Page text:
In May that year she's listed as sailing in Convoy SL 74, which left Freetown on May 10 and arrived Liverpool on June 4 (the Norwegian Corvus and Taurus are also included; the latter was sunk; follow the link for details). Arosa subsequently remained in Liverpool for a month (Page 1), and we now find her, together with Evviva, Fanefjeld, Ferncourt (bombed - follow link for info), Grado, Henrik Ibsen, Idefjord, Måkefjell, Nesttun, Slemdal, Spurt, Star, Suderholm and Taborfjell, in Convoy OB 343, which left Liverpool on July 6 and dispersed on the 21st, Arosa arriving Halifax on July 25, continuing to New York that same day, arriving July 28. I've linked directly to both these convoys within the Voyage Record. Arosa later returned to the U.K. in Convoy SC 42, which left Sydney C. B. on August 30, escorted by the Canadian destroyer Skeena and 3 corvettes (among others). By September 19, 16 ships had gone down due to U-boat attacks (including the Norwegian Stargard), and several had been damaged. My page about this convoy has more details on the battle and the names of ships sunk. See also the external link below. Arosa's voyages in this period are shown on Page 2. It'll be noticed that she appears to have spent a month at Portishead.
Related external link:
According to A. Hague, she later joined the westbound North Atlantic Convoy ON 30 (from Belfast), which originated in Liverpool on Oct. 26-1941, but she returned to port, arriving Oban on Oct. 29, continuing to Loch Ewe the next day. From Loch Ewe, she subsequently joined Convoy ON 32, originating in Liverpool on Nov. 1, arriving Halifax on the 16th. Arosa, however, was bound for Philadelphia, where she arrived on Nov. 21, having become a straggler from the convoy during the night of Nov. 6/7 (the Commodore says this ship was British, adding that she was 1 of 3 ships that "apparently have not the power for 10 Knots in smooth water, being only able to maintain a maximum speed of 9.6 Knots under ideal conditions"). About a week later, she proceeded to New York, where she remained for almost 2 months (Page 2).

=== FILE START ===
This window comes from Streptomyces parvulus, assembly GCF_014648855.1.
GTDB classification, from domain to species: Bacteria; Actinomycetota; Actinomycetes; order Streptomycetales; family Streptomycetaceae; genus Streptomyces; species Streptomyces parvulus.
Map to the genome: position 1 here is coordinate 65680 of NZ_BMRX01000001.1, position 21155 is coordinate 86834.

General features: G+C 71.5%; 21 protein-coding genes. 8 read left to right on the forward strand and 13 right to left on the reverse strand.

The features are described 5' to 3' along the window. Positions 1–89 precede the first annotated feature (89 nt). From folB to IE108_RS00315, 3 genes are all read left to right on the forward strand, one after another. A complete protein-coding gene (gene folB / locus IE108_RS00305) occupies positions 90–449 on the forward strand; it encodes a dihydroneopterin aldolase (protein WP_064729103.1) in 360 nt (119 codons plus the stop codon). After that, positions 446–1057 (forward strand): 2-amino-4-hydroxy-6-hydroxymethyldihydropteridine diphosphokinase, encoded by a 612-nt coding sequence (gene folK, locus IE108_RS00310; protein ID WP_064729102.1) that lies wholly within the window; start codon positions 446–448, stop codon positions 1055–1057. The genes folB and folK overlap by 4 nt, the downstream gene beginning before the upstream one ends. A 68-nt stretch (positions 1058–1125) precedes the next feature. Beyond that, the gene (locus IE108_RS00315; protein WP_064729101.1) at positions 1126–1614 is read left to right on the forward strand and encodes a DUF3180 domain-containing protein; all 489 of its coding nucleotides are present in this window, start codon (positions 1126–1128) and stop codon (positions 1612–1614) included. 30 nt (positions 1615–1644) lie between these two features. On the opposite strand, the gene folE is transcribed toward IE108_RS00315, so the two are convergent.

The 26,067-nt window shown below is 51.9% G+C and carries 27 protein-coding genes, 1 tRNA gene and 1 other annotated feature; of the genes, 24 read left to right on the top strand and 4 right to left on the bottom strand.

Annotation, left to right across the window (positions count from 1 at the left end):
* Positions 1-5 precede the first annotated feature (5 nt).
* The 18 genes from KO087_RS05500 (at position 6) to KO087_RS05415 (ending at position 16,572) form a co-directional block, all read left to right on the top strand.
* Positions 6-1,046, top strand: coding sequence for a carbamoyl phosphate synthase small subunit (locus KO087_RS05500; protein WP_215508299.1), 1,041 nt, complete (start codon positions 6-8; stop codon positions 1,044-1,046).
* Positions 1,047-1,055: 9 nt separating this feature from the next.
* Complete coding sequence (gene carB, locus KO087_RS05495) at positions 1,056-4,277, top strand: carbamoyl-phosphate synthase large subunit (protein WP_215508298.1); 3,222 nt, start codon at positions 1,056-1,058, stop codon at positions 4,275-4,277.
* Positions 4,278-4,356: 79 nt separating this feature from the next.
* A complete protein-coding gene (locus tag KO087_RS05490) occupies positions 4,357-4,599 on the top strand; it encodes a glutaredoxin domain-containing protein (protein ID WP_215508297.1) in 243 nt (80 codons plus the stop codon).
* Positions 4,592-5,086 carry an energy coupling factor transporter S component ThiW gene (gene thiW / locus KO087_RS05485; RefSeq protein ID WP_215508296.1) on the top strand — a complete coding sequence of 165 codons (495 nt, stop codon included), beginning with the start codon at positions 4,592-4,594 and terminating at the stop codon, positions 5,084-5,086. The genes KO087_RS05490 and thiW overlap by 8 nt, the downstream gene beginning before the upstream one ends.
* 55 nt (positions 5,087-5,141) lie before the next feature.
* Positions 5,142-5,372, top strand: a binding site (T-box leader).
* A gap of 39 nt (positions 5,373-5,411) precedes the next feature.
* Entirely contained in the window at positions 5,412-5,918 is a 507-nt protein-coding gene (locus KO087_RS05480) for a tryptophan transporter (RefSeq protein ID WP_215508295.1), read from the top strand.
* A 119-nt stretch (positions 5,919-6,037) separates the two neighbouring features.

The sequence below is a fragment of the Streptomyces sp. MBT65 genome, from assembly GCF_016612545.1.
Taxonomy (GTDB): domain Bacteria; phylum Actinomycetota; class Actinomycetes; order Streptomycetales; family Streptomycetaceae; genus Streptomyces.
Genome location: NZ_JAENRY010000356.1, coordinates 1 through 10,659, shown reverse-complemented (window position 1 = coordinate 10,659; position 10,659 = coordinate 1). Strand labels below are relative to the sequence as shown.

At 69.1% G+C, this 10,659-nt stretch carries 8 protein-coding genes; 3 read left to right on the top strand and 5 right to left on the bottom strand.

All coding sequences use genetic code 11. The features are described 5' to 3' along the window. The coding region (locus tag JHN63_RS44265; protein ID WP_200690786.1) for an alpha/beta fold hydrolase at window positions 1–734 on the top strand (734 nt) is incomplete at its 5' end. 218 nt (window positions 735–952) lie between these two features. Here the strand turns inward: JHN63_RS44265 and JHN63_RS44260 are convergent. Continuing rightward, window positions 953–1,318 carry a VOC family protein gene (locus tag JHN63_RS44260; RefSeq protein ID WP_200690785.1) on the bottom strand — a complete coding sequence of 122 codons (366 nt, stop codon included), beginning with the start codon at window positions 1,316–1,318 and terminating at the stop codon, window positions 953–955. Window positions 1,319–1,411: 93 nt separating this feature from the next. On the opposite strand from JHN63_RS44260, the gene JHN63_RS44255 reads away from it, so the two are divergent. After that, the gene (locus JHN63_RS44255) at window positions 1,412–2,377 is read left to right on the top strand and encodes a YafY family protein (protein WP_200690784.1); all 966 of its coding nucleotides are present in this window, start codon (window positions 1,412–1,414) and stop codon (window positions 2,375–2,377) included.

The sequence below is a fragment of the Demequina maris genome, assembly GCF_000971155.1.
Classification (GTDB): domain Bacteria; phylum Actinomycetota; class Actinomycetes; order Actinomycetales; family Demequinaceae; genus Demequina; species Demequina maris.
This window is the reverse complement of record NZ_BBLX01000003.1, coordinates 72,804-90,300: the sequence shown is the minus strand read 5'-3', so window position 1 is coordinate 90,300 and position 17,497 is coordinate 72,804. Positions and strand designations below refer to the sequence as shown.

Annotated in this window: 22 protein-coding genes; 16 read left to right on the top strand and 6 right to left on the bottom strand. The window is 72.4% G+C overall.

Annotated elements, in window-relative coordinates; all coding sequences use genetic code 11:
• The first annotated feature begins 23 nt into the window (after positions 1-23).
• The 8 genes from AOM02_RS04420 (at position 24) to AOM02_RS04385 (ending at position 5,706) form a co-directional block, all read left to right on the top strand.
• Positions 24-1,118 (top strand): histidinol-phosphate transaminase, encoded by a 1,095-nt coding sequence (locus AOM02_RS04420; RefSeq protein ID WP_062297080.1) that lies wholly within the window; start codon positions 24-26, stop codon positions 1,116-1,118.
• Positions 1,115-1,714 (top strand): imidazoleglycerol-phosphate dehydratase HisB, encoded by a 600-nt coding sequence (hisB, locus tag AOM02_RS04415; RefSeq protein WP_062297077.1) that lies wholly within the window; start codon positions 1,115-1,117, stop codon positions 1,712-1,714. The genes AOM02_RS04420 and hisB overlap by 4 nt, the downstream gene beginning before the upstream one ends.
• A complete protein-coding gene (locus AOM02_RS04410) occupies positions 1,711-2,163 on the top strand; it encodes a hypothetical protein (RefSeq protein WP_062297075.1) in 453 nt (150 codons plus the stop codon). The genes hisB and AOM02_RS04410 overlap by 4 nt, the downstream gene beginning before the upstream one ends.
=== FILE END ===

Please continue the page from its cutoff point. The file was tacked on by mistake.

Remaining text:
In Febr.-1942, we find her among the ships in Convoy SC 68 from Halifax (having been cancelled from the previous convoy, SC 67 in which the Norwegian Heina was sunk; again, follow the link for details), returning the following month with Convoy ON 74*, which originated in Liverpool on March 9 and arrived Halifax, Arosa's destination on that occasion, on the 25th. She had joined this convoy from Belfast Lough. Beth, Borgfred, Elg, Sirehei, Thorsholm, Titanian, Tortugas and Tungsha also took part. With a cargo of grain for Cardiff, Arosa was scheduled to return with Convoy SC 78 on Apr. 5, but instead joined Convoy SC 79 on Apr. 11, her destination is now given as Barry Dock. She stopped at Belfast Lough on Apr. 25, proceeding to Barry the next day and again had quite a long stay in port (Page 2).
In May, she made a voyage to Montevideo, having sailed in station 11 of Convoy OS 29, which originated in Liverpool on May 22-1942 and included several Norwegian ships. Arosa's voyage information is given as Milford (left May 21) to Montevideo via Freetown with coal; she joined the convoy from Belfast Lough and arrived Freetown on June 11, Montevideo on July 6. Having made voyages to Rosario and Buenos Aires, she returned to Freetown, and with a cargo of wheat, she now joined Convoy SL 120, departing Freetown on Aug. 24, arriving Liverpool on Sept. 15. Follow the links provided in the table above - again, see also Page 2.
In Nov.-1942, we find her in the westbound Convoy ON 146*, which started out Liverpool on Nov. 15 and had New York as its final destination, with arrival there on Dec. 8. However, Arosa's destination was Alexandria on that occasion. Several ships in this convoy were bound for Freetown or Alexandria or other ports, and I assume these ships would have left the convoy fairly early on in the voyage in order to proceed to their respective destinations. Other Norwegian ships in ON 146 were Ada, Boreas, Ingertre and Lido. According to Page 3, Arosa stopped at Saldanha Bay on Dec. 23, having sailed from Milford Haven on Nov. 14 - A. Hague says she had been detached from the convoy on Nov. 25. Via various other ports, she arrived Alexandria on Jan. 25-1943. The archive document shows her subsequent voyages.